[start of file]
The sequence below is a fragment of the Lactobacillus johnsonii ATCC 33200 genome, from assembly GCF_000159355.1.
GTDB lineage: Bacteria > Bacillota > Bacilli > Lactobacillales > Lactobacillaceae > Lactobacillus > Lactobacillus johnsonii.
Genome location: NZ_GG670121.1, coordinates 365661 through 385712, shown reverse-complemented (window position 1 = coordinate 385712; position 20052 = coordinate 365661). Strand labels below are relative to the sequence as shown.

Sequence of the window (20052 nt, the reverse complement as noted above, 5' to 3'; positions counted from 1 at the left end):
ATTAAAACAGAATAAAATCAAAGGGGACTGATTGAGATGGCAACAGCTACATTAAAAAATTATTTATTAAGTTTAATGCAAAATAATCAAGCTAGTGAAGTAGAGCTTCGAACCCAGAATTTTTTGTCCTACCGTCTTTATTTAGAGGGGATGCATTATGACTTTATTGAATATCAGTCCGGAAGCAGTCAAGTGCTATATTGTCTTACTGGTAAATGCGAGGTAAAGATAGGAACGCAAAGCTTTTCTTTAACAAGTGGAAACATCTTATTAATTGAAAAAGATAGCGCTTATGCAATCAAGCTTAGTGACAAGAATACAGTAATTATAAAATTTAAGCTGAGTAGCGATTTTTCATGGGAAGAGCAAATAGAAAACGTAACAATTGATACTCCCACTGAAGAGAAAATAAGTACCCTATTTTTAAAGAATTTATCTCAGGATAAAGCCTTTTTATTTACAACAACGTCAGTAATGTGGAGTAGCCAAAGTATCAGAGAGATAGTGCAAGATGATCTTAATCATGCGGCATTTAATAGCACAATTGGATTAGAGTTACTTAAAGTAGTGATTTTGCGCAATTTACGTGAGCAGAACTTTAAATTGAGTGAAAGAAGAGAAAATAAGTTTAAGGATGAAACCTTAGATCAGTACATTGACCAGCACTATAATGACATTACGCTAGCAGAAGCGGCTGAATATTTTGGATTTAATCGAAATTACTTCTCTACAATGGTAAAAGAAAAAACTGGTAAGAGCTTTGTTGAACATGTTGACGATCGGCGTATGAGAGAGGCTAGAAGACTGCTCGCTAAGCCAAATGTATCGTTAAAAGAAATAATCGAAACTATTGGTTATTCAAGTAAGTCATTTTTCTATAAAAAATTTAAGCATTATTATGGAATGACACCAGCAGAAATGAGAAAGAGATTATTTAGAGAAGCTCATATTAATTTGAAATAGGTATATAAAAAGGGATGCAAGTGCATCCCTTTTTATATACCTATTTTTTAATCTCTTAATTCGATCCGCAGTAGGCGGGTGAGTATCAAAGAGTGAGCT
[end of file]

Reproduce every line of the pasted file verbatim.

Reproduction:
The sequence below is a fragment of the Lactobacillus johnsonii ATCC 33200 genome, from assembly GCF_000159355.1.
GTDB lineage: Bacteria > Bacillota > Bacilli > Lactobacillales > Lactobacillaceae > Lactobacillus > Lactobacillus johnsonii.
Genome location: NZ_GG670121.1, coordinates 365661 through 385712, shown reverse-complemented (window position 1 = coordinate 385712; position 20052 = coordinate 365661). Strand labels below are relative to the sequence as shown.

Sequence of the window (20052 nt, the reverse complement as noted above, 5' to 3'; positions counted from 1 at the left end):
ATTAAAACAGAATAAAATCAAAGGGGACTGATTGAGATGGCAACAGCTACATTAAAAAATTATTTATTAAGTTTAATGCAAAATAATCAAGCTAGTGAAGTAGAGCTTCGAACCCAGAATTTTTTGTCCTACCGTCTTTATTTAGAGGGGATGCATTATGACTTTATTGAATATCAGTCCGGAAGCAGTCAAGTGCTATATTGTCTTACTGGTAAATGCGAGGTAAAGATAGGAACGCAAAGCTTTTCTTTAACAAGTGGAAACATCTTATTAATTGAAAAAGATAGCGCTTATGCAATCAAGCTTAGTGACAAGAATACAGTAATTATAAAATTTAAGCTGAGTAGCGATTTTTCATGGGAAGAGCAAATAGAAAACGTAACAATTGATACTCCCACTGAAGAGAAAATAAGTACCCTATTTTTAAAGAATTTATCTCAGGATAAAGCCTTTTTATTTACAACAACGTCAGTAATGTGGAGTAGCCAAAGTATCAGAGAGATAGTGCAAGATGATCTTAATCATGCGGCATTTAATAGCACAATTGGATTAGAGTTACTTAAAGTAGTGATTTTGCGCAATTTACGTGAGCAGAACTTTAAATTGAGTGAAAGAAGAGAAAATAAGTTTAAGGATGAAACCTTAGATCAGTACATTGACCAGCACTATAATGACATTACGCTAGCAGAAGCGGCTGAATATTTTGGATTTAATCGAAATTACTTCTCTACAATGGTAAAAGAAAAAACTGGTAAGAGCTTTGTTGAACATGTTGACGATCGGCGTATGAGAGAGGCTAGAAGACTGCTCGCTAAGCCAAATGTATCGTTAAAAGAAATAATCGAAACTATTGGTTATTCAAGTAAGTCATTTTTCTATAAAAAATTTAAGCATTATTATGGAATGACACCAGCAGAAATGAGAAAGAGATTATTTAGAGAAGCTCATATTAATTTGAAATAGGTATATAAAAAGGGATGCAAGTGCATCCCTTTTTATATACCTATTTTTTAATCTCTTAATTCGATCCGCAGTAGGCGGGTGAGTATCAAAGAGTGAGCT